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Simon King
Simon King
Simon King

Simon King

Country: United Kingdom
Birth: 1995

Simon is a London based Street and Documentarian photographer. His time is divided between shooting personal projects, assignments, and general street photographs. Simon also teaches a short course in Street Photography at the University of the Arts, London, with a focus on empowering students to overcome boundaries when shooting on the street, as well as how to discover details and moments in the world around them, and translate those into images.

Simon's projects include work behind the scenes at London Fashion Week, as well as a number of movie and television sets. His BTS work relies heavily on his street photography style, and approach towards candid scenes. His work now takes him around the world, as he narrows the scope of his storytelling to focus on elements of humanity that fascinate him.

His photography features emotion and energy in every frame, with a real sense of empathy and compassion towards his subjects. Despite this emphasis on character and emotion his images are distinct in their minimalism, telling the story with as few elements as possible. The majority of his work is shot on 35mm film, which offers the best balance in terms of quality and manoeuvrability.
 

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More Great Photographers To Discover

Wang Qingsong
China
1966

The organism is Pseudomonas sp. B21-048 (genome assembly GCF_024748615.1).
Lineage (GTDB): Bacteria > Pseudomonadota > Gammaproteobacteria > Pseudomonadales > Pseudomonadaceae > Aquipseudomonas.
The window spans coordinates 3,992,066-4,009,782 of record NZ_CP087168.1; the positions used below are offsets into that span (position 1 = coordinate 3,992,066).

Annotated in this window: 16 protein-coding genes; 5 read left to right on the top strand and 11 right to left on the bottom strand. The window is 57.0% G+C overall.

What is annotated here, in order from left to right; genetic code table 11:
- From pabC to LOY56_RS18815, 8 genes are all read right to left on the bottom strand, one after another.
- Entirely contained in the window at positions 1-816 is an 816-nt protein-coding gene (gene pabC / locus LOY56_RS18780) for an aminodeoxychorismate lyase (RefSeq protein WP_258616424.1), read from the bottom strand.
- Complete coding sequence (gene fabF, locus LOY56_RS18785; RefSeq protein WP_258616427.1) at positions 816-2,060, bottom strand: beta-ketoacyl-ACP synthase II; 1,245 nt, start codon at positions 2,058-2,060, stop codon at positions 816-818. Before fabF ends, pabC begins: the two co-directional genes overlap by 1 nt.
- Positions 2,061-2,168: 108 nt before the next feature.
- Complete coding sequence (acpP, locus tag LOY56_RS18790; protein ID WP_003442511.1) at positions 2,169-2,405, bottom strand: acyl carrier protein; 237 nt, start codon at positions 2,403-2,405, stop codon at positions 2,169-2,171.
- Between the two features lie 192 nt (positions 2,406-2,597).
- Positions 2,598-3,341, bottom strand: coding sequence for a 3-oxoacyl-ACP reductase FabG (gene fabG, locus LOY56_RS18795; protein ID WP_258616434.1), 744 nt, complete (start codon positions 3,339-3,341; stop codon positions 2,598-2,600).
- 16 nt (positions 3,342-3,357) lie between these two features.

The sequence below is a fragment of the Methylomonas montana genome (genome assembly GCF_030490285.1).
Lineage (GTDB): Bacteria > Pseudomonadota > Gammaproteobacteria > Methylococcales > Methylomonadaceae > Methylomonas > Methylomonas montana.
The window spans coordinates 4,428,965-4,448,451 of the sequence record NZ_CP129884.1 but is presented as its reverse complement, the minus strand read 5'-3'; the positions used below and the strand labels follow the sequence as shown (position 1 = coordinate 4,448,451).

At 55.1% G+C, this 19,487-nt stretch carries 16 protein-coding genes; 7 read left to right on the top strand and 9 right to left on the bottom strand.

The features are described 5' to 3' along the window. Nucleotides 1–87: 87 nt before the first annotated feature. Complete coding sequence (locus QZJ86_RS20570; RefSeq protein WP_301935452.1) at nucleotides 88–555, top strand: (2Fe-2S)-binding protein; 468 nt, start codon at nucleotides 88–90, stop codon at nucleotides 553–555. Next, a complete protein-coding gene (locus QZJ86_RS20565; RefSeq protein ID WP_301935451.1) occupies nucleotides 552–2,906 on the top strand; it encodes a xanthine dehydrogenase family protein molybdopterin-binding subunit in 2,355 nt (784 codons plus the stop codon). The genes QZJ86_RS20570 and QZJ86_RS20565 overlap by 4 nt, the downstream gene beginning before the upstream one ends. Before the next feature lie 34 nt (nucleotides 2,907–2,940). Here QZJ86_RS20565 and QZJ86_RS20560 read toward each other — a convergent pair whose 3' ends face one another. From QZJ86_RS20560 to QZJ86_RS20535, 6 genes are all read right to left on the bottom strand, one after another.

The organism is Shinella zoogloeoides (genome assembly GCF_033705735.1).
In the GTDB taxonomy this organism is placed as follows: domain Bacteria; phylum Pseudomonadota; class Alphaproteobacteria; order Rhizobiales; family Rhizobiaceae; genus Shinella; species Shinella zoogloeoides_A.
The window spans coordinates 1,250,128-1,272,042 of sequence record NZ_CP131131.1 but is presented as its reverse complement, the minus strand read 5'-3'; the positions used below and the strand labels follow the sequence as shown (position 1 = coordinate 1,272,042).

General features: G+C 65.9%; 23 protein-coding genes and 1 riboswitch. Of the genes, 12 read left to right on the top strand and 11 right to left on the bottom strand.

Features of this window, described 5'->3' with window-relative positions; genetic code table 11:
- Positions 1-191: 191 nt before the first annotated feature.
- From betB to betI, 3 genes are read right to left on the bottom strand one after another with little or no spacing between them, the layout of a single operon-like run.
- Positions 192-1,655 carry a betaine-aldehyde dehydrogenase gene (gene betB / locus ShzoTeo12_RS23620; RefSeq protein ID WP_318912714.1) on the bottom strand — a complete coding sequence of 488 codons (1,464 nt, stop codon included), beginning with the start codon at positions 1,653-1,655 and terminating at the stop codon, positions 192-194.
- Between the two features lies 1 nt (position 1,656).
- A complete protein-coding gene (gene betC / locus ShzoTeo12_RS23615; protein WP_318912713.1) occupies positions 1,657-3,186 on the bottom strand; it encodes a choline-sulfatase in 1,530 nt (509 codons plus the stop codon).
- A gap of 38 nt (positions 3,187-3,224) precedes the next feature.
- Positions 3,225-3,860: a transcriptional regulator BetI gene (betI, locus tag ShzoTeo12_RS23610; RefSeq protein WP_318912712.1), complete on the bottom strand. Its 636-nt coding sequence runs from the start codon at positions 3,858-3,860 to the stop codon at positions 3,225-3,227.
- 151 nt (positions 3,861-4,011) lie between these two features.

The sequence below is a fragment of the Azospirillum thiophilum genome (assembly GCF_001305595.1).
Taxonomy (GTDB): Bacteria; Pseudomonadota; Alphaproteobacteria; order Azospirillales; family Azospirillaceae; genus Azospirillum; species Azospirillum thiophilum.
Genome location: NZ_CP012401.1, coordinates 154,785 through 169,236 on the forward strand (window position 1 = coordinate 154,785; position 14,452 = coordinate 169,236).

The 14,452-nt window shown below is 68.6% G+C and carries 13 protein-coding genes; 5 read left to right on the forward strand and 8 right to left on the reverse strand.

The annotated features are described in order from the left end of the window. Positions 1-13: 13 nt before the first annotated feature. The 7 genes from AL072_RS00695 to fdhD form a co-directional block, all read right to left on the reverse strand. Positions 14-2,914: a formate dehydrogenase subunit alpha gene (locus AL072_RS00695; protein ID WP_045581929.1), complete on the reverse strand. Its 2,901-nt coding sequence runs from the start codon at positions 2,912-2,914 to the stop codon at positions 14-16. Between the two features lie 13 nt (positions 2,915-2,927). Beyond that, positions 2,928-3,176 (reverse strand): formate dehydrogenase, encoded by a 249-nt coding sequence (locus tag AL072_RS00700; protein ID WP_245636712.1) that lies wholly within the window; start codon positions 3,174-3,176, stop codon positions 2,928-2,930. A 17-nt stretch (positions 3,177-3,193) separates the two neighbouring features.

Born in Daqing, Heilongjiang Province, China 1966 1993: Oil Painting Department of Sichuan Academy of Fine Arts, Sichuan, China Lives and works in Beijing since 1993 Awards: 2006 Outreach Award from Rencontres de la Photographie, Arles, France Wang Qingsong graduated from the Oil Painting Department of the Sichuan Academy of Fine Arts and currently lives and works in Beijing. After starting his career as an oil painter engaged in the Gaudi movement, he began taking highly staged photographs that explore the influence of Western consumer culture in China. In more recent works he has explored political and social themes including the struggles of the migrant population and Chinese diplomacy. His photographs are known for their massive scale, deep symbolism and careful staging, which can sometimes take several weeks and involve up to 300 extras. Although photography is his main medium, he has explored performance and video art in more recent years. Qingsong’s work has been presented at prestigious galleries, museums and art fairs across the globe including the 55th Venice Biennale China Pavillion (Venice), the International Centre of Photography (NY), the Hammer Museum (Los Angeles), the Victoria and Albert Museum (London), the 42nd Rencontres de la Photographie (Arles), the Daegu Art Museum (Seoul), MOCA (Taipei), the Rockbund Art Museum (Shanghai) and the Mori Art Museum (Tokyo). Wang Qingsong is a contemporary Chinese artist whose large-format photographs address the rapidly changing society of China. His photographs, appearing at first humorous and ironic, have a much deeper message. Critical of the proliferation of Western consumerism in China, his, Competition (2004), depicts the artist standing with a megaphone in front of a city hall covered in advertisements for brands such as Citibank, Starbucks, and Art Basel. "I think it is very meaningless if an artist only creates art for art's sake," he said. "I think it would be absurd for an artist to ignore what's going on in society." Born in 1966 in Heilongjiang Province, China, Wang studied at the Sichuan Academy of Fine Arts. Although he was trained as a painter, Wang began taking photographs in the 1990s as a way to better document the tension of cultural shifts. The artist's works have been in exhibitions at the Hammer Museum in Los Angeles and the National Gallery of Victoria in Melbourne. Wang currently lives and works in Beijing, China. Source: Artnet